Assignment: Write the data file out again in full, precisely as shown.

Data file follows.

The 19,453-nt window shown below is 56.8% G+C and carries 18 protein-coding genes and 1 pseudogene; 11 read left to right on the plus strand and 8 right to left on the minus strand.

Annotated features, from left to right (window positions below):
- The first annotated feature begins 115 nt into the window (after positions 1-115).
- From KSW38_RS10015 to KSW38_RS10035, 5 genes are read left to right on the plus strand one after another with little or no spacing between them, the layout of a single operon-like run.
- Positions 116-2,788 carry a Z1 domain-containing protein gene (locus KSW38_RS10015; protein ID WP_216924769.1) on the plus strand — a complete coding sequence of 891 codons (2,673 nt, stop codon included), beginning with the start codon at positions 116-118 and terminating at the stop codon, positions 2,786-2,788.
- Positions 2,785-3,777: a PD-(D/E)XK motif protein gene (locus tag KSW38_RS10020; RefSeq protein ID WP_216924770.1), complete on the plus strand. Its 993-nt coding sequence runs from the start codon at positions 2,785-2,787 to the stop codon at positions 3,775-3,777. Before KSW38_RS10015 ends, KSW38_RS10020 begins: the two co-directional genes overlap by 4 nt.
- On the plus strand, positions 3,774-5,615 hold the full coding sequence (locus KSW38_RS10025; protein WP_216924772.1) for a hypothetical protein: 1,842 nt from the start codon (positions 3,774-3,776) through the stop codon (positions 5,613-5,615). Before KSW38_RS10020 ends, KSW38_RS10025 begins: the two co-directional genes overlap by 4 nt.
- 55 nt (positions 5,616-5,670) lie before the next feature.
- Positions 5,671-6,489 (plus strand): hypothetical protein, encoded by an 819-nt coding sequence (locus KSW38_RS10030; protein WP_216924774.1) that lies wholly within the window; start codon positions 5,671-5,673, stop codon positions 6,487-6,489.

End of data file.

The 19,453-nt window shown below is 56.8% G+C and carries 18 protein-coding genes and 1 pseudogene; 11 read left to right on the plus strand and 8 right to left on the minus strand.

Annotated features, from left to right (window positions below):
- The first annotated feature begins 115 nt into the window (after positions 1-115).
- From KSW38_RS10015 to KSW38_RS10035, 5 genes are read left to right on the plus strand one after another with little or no spacing between them, the layout of a single operon-like run.
- Positions 116-2,788 carry a Z1 domain-containing protein gene (locus KSW38_RS10015; protein ID WP_216924769.1) on the plus strand — a complete coding sequence of 891 codons (2,673 nt, stop codon included), beginning with the start codon at positions 116-118 and terminating at the stop codon, positions 2,786-2,788.
- Positions 2,785-3,777: a PD-(D/E)XK motif protein gene (locus tag KSW38_RS10020; RefSeq protein ID WP_216924770.1), complete on the plus strand. Its 993-nt coding sequence runs from the start codon at positions 2,785-2,787 to the stop codon at positions 3,775-3,777. Before KSW38_RS10015 ends, KSW38_RS10020 begins: the two co-directional genes overlap by 4 nt.
- On the plus strand, positions 3,774-5,615 hold the full coding sequence (locus KSW38_RS10025; protein WP_216924772.1) for a hypothetical protein: 1,842 nt from the start codon (positions 3,774-3,776) through the stop codon (positions 5,613-5,615). Before KSW38_RS10020 ends, KSW38_RS10025 begins: the two co-directional genes overlap by 4 nt.
- 55 nt (positions 5,616-5,670) lie before the next feature.
- Positions 5,671-6,489 (plus strand): hypothetical protein, encoded by an 819-nt coding sequence (locus KSW38_RS10030; protein WP_216924774.1) that lies wholly within the window; start codon positions 5,671-5,673, stop codon positions 6,487-6,489.